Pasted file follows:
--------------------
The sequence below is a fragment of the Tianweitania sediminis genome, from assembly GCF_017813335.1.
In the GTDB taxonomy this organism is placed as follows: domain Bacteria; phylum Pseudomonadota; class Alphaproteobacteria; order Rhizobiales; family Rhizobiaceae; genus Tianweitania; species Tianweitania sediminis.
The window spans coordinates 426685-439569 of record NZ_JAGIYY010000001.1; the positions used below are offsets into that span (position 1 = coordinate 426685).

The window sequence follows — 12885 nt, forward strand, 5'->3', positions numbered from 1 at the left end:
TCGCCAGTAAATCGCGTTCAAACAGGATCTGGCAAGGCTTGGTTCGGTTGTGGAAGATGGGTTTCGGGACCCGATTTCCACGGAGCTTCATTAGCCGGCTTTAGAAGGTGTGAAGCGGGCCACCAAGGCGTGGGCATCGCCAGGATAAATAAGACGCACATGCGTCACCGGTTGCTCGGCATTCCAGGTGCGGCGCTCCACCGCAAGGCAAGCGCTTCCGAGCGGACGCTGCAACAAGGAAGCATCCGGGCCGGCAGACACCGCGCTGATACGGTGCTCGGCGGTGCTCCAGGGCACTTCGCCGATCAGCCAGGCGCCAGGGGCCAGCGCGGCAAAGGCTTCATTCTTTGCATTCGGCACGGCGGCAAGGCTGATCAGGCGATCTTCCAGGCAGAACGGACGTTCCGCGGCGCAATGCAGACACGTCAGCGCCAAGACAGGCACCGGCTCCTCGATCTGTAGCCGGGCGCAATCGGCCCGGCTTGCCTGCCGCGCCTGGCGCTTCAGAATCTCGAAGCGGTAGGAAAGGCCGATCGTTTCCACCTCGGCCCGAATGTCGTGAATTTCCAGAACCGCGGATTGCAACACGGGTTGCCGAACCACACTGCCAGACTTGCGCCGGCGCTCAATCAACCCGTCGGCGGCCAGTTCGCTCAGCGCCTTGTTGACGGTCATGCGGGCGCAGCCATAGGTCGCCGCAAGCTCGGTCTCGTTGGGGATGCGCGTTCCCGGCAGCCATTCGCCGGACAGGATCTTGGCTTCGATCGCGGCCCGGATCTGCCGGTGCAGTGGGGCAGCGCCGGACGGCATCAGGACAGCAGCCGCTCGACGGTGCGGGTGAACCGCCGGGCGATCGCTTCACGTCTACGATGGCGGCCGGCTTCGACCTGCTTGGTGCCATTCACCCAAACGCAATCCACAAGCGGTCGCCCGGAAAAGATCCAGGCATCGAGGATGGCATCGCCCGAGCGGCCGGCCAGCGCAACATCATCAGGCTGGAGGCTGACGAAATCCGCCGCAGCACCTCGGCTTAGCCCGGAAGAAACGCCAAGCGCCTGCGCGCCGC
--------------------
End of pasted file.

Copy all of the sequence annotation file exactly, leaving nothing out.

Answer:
The sequence below is a fragment of the Tianweitania sediminis genome, from assembly GCF_017813335.1.
In the GTDB taxonomy this organism is placed as follows: domain Bacteria; phylum Pseudomonadota; class Alphaproteobacteria; order Rhizobiales; family Rhizobiaceae; genus Tianweitania; species Tianweitania sediminis.
The window spans coordinates 426685-439569 of record NZ_JAGIYY010000001.1; the positions used below are offsets into that span (position 1 = coordinate 426685).

The window sequence follows — 12885 nt, forward strand, 5'->3', positions numbered from 1 at the left end:
TCGCCAGTAAATCGCGTTCAAACAGGATCTGGCAAGGCTTGGTTCGGTTGTGGAAGATGGGTTTCGGGACCCGATTTCCACGGAGCTTCATTAGCCGGCTTTAGAAGGTGTGAAGCGGGCCACCAAGGCGTGGGCATCGCCAGGATAAATAAGACGCACATGCGTCACCGGTTGCTCGGCATTCCAGGTGCGGCGCTCCACCGCAAGGCAAGCGCTTCCGAGCGGACGCTGCAACAAGGAAGCATCCGGGCCGGCAGACACCGCGCTGATACGGTGCTCGGCGGTGCTCCAGGGCACTTCGCCGATCAGCCAGGCGCCAGGGGCCAGCGCGGCAAAGGCTTCATTCTTTGCATTCGGCACGGCGGCAAGGCTGATCAGGCGATCTTCCAGGCAGAACGGACGTTCCGCGGCGCAATGCAGACACGTCAGCGCCAAGACAGGCACCGGCTCCTCGATCTGTAGCCGGGCGCAATCGGCCCGGCTTGCCTGCCGCGCCTGGCGCTTCAGAATCTCGAAGCGGTAGGAAAGGCCGATCGTTTCCACCTCGGCCCGAATGTCGTGAATTTCCAGAACCGCGGATTGCAACACGGGTTGCCGAACCACACTGCCAGACTTGCGCCGGCGCTCAATCAACCCGTCGGCGGCCAGTTCGCTCAGCGCCTTGTTGACGGTCATGCGGGCGCAGCCATAGGTCGCCGCAAGCTCGGTCTCGTTGGGGATGCGCGTTCCCGGCAGCCATTCGCCGGACAGGATCTTGGCTTCGATCGCGGCCCGGATCTGCCGGTGCAGTGGGGCAGCGCCGGACGGCATCAGGACAGCAGCCGCTCGACGGTGCGGGTGAACCGCCGGGCGATCGCTTCACGTCTACGATGGCGGCCGGCTTCGACCTGCTTGGTGCCATTCACCCAAACGCAATCCACAAGCGGTCGCCCGGAAAAGATCCAGGCATCGAGGATGGCATCGCCCGAGCGGCCGGCCAGCGCAACATCATCAGGCTGGAGGCTGACGAAATCCGCCGCAGCACCTCGGCTTAGCCCGGAAGAAACGCCAAGCGCCTGCGCGCCGC